Susan appeared on the Rachel Maddow Show on MSNBC after Dr. George Tiller was shot dead in his church, where he was serving as an usher. "We're still here, and we're going to be here," Susan told Maddow. George was one of the nation's few providers of late-term abortions and yet another of the dedicated physicians I was fortunate to know.
"In spite of threats, she wouldn't wear her bulletproof vest," said her longtime friend Ann Rose. "She was not going to let them control her life. She wasn't going to be intimidated." As for her clinics, says Ann, "They will go on as always."
Ann and I had gone to see Susan that last time at the hospital in Raleigh. McCoy Faulkner came along as well. As we sat around her bed, Susan retold the story of how she’d found a receptionist for the clinic in Jackson, Mississippi. A week before the Jackson clinic was to open, a gunman opened fire at a Brookline, Massachusetts, Planned Parenthood clinic, killing two receptionists. The next week, as the Jackson clinic opened its doors, antichoice protesters were there en masse. A local woman, conservative to the core, had seen the protests on television and heard about the killings in Boston. “She walked defiantly up our front walk, the crowd parting to let her through, and into the front lobby where I encountered her,” said Susan. “She said she had come to volunteer to be our new receptionist, in spite of what anybody thought about it!”
It was one of Susan’s favorite stories. And mine.
Nancy Susan Reynolds Award 2007 https://youtu.be/CYeVAAKe3-4
Ms. magazine story www.msmagazine.com/winter2010/susanhill.asp
Justice Blackmun: "Old Number Three"
It was Harry A. Blackmun who fully opened the door to the reproductive rights of women across the country. I met him shortly after his retirement from the United States Supreme Court, on two occasions.
Justice Blackmun referred to himself as "Old Number Three" because he was President Richard Nixon's third choice for a Supreme Court vacancy. As he met his fellow judges for their first official photo session, he remembered thinking, “What am I doing here?”
For years Justice Blackmun drove a little Volkswagen Beetle to work—and even to social affairs at the White House. On weekdays he had breakfast with his law clerks in the Court's public cafeteria. When I first met him in his chambers in Washington, DC, he was wearing an old beige cardigan. A baseball bat hung on the wall behind his desk. He put on a jacket for our photo, but right after the photo was taken he hung up the jacket and replaced it with his old sweater.
He had a strong midwestern work ethic, and he told us he had "worked long hours because I was dumber than the rest of the guys and took maybe longer to come to a conclusion."
After all his years of work on behalf of women’s rights, Justice Blackmun still could not figure out why so many were against them. I asked him why he felt so passionate about the issue and he laughed quietly, saying it was probably because he had a wife and three daughters. “Even the dog was female,” he smiled.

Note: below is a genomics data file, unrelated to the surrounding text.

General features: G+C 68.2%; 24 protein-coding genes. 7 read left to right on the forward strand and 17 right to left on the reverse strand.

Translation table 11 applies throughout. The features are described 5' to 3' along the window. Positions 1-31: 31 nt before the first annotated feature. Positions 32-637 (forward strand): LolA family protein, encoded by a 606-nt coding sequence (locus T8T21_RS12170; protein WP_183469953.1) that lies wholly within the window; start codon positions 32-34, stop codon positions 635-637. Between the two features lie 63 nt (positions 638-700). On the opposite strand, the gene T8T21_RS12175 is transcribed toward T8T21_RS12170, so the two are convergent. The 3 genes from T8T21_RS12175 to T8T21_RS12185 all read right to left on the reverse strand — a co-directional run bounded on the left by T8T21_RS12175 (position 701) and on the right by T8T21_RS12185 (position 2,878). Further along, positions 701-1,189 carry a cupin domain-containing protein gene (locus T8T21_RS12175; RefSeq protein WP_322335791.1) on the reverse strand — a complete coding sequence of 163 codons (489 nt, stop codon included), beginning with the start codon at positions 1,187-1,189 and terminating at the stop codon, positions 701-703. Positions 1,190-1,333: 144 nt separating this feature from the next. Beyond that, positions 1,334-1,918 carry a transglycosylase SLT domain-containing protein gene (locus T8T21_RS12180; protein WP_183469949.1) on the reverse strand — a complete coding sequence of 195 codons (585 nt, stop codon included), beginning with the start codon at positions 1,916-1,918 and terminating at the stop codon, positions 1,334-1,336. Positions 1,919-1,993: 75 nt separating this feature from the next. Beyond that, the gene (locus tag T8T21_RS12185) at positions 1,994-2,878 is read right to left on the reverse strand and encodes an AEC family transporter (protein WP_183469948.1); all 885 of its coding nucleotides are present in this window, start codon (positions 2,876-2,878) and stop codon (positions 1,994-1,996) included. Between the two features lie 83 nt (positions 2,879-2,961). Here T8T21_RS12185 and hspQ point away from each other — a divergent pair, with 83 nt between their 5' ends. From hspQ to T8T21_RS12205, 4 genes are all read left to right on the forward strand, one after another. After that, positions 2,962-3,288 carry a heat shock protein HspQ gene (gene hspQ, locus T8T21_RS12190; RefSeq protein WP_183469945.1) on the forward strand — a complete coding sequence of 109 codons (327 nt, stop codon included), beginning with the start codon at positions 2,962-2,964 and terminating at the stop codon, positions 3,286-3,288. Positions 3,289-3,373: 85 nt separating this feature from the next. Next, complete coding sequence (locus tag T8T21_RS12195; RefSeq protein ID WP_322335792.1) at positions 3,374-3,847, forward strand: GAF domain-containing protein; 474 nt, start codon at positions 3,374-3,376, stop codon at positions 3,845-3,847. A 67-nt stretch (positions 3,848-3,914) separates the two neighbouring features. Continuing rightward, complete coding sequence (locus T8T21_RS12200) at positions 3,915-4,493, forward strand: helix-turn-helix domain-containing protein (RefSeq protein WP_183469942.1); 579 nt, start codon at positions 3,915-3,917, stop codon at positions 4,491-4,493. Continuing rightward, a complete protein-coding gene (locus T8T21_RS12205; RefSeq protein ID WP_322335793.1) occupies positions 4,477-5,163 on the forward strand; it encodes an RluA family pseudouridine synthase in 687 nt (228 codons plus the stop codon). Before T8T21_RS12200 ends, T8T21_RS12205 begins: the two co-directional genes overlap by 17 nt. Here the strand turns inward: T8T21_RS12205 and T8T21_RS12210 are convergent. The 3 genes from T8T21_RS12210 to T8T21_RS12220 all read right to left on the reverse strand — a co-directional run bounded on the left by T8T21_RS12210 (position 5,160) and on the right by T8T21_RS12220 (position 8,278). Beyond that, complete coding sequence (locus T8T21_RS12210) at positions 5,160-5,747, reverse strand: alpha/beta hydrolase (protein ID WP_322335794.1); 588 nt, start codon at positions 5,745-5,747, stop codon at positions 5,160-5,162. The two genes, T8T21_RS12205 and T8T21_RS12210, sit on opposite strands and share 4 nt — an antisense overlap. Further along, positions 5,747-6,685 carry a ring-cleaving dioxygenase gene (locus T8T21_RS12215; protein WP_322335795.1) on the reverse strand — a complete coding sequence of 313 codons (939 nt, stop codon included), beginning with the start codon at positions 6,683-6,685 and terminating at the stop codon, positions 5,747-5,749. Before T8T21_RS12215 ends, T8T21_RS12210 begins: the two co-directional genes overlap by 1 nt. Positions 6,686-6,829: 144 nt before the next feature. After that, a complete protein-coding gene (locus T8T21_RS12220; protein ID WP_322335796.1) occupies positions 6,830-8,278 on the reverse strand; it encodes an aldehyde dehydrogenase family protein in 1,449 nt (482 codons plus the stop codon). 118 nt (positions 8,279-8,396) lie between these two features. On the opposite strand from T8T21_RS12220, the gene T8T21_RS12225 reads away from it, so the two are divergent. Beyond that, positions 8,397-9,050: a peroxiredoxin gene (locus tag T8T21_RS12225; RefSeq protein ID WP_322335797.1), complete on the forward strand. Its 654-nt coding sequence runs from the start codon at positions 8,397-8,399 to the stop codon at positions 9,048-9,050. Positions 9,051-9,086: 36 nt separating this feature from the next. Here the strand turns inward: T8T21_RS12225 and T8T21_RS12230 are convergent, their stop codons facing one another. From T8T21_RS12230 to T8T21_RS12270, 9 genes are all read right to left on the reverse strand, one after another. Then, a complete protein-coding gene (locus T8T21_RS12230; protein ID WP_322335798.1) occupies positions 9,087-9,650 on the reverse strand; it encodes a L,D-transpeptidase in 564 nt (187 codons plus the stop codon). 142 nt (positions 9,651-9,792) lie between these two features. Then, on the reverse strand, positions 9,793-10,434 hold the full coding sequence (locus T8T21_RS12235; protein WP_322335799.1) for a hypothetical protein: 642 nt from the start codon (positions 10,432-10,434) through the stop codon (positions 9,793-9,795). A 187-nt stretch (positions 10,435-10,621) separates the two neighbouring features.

Read more about Justice Blackmun here: Diane P. Wood, "The Qualities of a Justice: Harry A. Blackmun," 99 Columbia Law Review 1409 (1999).
Merle Hoffman: Choices
My first impression of Merle Hoffman was that Joan Rivers had become an advocate for women’s rights—they had a lot in common. The times when I had the chance to work with Merle, or interview her, she was so outspoken that I could only nod my head from time to time, and take copious notes.
Her life took her from classical piano prodigy at Carnegie Hall to the forefront (and front lines) of women’s rights, here and abroad.
“My early years and adolescence were spent preparing to become a concert pianist. When I finally decided to go to college at the age of 22, I needed three part time jobs to pay for tuition—and one was with an internist, Dr. Martin Gold, for whom I worked as a medical assistant.” (Intimate Wars)
The year was 1970, and abortion had recently been decriminalized in the state of New York. Roe v. Wade was still 3 years away.
Merle told me that on one of her first days at the clinic, Dr. Gold told her to help a new patient who had come in for an abortion. Merle came from a very private life, filled mostly with piano lessons and performances. What could she possibly do that would be of any use? Here’s how Merle remembers that day:
“She came from New Jersey because abortion was still illegal in that state. She was white and married with a 7 year old. She was terrified, but she knew she just could not afford another child. I had to ‘counsel’ her (at that time there was absolutely no concept of this—everything was being done for the first time). I stayed with her and held her hand throughout her abortion—I don’t remember her name or her face but I remember her hand, and the thousands who have come after, forming an alliance of absolute faith and trust.”
You can read more about Merle in this review of her outstanding book, Intimate Wars.